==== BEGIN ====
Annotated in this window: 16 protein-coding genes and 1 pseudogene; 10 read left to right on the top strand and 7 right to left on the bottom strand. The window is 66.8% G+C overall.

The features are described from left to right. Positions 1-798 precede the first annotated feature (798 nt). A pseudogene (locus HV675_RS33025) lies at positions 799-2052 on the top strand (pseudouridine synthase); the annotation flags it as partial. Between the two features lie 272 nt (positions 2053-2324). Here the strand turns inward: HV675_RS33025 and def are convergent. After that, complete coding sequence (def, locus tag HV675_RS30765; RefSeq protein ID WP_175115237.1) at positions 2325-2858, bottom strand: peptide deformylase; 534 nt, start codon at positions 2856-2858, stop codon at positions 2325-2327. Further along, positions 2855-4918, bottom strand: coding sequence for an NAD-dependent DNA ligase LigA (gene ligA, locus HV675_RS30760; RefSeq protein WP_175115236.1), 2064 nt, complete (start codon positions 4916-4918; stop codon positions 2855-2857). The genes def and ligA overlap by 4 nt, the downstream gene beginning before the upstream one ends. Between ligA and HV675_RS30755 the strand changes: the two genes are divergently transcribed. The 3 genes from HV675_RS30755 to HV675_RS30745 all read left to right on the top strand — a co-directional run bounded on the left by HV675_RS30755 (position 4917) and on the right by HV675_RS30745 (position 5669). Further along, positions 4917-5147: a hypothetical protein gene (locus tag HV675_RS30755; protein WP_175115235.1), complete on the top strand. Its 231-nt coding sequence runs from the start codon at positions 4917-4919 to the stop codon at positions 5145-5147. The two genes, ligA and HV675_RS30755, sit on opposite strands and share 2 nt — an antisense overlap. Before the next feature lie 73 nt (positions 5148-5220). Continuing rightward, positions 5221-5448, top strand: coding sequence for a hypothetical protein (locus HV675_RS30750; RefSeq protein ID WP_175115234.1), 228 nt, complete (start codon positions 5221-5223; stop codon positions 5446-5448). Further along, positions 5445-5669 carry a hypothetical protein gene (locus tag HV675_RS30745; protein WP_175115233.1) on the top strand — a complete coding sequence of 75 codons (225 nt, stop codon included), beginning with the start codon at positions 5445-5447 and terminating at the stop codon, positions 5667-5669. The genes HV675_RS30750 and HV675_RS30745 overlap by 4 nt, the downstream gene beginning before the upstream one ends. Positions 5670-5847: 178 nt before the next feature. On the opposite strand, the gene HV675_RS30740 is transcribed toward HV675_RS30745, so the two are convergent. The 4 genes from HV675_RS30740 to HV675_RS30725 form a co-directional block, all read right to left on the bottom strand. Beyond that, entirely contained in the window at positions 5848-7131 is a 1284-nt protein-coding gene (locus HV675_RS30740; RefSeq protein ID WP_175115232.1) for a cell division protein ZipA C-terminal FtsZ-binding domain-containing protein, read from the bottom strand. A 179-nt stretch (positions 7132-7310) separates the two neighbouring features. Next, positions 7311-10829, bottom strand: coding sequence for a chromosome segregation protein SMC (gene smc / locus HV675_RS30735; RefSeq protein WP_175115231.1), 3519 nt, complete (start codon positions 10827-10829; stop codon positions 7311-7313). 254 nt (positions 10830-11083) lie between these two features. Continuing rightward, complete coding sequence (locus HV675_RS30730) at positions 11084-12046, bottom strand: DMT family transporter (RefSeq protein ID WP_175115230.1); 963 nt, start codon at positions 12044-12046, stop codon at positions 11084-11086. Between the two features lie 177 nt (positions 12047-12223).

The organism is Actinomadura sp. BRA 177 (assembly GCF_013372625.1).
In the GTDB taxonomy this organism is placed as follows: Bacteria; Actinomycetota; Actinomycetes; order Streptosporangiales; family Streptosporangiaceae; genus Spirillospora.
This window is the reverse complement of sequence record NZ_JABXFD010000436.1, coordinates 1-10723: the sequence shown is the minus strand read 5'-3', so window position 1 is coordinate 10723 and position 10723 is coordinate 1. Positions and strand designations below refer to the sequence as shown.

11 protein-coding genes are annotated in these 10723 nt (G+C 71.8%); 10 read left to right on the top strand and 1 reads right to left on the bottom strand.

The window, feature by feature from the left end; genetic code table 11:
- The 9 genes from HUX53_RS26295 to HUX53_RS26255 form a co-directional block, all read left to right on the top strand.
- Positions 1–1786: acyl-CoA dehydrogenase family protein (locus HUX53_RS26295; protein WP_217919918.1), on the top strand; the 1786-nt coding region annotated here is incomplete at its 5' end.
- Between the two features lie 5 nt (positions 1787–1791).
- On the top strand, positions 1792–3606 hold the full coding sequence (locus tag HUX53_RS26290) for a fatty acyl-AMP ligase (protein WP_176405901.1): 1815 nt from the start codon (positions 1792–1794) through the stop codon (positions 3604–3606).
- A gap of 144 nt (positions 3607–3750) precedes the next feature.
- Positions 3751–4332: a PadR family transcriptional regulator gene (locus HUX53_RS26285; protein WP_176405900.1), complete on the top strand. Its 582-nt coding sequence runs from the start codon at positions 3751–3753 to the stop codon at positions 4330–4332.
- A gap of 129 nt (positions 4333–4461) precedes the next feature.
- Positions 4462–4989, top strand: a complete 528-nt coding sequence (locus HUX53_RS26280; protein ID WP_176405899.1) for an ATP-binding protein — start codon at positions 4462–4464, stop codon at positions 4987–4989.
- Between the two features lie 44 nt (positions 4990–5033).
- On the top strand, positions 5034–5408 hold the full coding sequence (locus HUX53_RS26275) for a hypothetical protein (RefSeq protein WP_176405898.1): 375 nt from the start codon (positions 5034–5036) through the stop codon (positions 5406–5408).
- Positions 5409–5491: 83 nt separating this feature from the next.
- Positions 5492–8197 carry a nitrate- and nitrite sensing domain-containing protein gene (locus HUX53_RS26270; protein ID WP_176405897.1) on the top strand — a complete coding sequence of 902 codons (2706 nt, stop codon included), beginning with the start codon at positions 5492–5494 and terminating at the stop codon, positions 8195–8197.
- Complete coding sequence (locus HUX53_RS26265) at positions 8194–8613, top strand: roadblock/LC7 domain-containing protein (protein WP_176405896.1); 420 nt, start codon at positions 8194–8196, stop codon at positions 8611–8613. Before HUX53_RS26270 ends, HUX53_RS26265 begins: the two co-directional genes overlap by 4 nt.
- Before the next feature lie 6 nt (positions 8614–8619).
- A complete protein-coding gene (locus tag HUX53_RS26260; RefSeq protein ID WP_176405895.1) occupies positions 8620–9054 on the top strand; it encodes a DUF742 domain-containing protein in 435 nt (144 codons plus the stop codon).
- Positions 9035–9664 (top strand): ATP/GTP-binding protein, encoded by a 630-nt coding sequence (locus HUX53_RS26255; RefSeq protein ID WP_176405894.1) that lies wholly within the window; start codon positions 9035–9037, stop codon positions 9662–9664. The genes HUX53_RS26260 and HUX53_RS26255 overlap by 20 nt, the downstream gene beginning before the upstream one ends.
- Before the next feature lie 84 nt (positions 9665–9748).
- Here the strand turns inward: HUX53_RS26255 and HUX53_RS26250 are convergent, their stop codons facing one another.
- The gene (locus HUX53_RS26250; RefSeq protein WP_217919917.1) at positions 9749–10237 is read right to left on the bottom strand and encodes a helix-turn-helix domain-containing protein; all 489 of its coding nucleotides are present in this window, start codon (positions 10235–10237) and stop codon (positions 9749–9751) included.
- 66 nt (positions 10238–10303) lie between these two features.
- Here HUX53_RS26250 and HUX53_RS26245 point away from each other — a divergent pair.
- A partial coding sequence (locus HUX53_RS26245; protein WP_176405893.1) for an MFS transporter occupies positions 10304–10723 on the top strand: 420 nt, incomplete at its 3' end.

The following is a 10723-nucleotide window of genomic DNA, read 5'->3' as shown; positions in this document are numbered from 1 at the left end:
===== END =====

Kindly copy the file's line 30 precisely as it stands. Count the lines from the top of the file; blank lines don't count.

The following is a 10723-nucleotide window of genomic DNA, read 5'->3' as shown; positions in this document are numbered from 1 at the left end: